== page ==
The Accredited Investor Rule Should Be Redefined, Not Erased
It should not come as a surprise that there is a general push emanating from Washington for less regulatory oversight, which is the context for recent comments by the acting SEC chairman supporting greater investor access to certain private and exotic investment strategies.
While far-out actions and ideas have never been foreign to the politically charged world inside the Beltway, we can only hope this proposal is little more than an ill-fated trial balloon.
The suggestion, as laid out during a speech by acting Securities and Exchange Commissioner Michael Piwowar, is to revise and possibly remove the definition of an accredited investor, which for 35 years has basically meant rich folks.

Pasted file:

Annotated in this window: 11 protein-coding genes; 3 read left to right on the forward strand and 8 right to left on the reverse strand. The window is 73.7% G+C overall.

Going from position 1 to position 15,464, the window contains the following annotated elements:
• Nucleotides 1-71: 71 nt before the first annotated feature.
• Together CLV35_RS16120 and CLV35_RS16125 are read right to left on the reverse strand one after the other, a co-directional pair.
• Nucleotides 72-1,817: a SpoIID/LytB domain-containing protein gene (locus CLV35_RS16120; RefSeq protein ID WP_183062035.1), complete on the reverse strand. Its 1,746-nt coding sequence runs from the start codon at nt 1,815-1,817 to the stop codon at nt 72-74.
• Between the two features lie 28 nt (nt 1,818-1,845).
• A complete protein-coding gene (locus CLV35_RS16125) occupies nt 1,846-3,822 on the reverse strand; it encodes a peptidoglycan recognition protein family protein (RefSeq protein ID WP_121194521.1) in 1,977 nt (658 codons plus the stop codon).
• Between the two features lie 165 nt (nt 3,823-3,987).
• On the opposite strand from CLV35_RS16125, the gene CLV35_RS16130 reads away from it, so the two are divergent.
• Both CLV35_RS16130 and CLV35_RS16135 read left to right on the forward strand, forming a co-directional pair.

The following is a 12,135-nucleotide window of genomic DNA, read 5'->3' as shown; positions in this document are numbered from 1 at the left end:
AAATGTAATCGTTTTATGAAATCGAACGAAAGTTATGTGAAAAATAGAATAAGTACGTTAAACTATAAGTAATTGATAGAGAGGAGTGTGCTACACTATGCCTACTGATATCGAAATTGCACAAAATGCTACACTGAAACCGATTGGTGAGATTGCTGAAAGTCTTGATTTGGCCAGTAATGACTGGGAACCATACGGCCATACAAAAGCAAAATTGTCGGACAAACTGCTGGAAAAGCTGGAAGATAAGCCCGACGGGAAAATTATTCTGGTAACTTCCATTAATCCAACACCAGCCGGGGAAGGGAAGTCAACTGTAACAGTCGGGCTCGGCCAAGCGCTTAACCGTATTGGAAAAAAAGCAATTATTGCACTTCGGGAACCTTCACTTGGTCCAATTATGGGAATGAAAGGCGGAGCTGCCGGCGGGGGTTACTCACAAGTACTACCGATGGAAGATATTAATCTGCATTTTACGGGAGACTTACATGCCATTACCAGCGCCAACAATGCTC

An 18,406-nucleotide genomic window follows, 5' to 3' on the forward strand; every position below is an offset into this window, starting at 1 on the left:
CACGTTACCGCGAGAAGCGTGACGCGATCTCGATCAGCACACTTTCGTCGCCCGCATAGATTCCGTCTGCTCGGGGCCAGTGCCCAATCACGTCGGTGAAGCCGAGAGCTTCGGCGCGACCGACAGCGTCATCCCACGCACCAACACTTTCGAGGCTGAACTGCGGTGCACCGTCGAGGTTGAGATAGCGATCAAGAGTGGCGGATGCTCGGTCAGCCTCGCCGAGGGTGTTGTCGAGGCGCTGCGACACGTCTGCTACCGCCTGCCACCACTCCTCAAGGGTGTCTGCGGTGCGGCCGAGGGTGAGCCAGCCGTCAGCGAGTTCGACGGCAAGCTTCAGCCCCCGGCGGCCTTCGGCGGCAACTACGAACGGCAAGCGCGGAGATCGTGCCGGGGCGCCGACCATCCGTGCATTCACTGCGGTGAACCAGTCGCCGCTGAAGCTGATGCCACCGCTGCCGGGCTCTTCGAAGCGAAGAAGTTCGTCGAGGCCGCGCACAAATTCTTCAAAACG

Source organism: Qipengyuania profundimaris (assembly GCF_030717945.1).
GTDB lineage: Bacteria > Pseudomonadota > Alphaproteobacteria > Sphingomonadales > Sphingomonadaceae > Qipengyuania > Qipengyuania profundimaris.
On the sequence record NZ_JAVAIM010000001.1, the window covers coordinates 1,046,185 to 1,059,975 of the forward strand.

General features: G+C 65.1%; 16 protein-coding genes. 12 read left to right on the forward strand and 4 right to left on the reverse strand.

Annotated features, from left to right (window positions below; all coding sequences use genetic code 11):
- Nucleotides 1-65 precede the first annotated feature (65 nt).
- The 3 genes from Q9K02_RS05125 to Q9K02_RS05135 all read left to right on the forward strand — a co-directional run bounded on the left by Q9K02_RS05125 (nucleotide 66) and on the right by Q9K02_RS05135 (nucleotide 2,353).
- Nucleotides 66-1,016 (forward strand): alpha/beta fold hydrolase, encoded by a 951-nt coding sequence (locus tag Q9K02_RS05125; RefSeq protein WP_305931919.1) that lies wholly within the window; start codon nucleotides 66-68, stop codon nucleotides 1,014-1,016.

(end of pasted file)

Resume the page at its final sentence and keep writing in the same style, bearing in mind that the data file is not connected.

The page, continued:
From Mr. Piwowar’s perspective, the accredited investor rule has produced “forgotten investors,” who haven’t been able to benefit fully from the potential returns and diversification provided by products like hedge funds and private placement strategies.
“In my view, there is a glaring need to move beyond the artificial distinction between ‘accredited‘ and ‘nonaccredited’ investors,” Mr. Piwowar said. “I question the notion that nonaccredited investors are truly protected by regulations that prevent them from investing in high-risk, high-return securities available only to the Davos jet set.”
Style points should be awarded for Mr. Piwowar’s nimble mount aboard the populist wave, but we see it differently.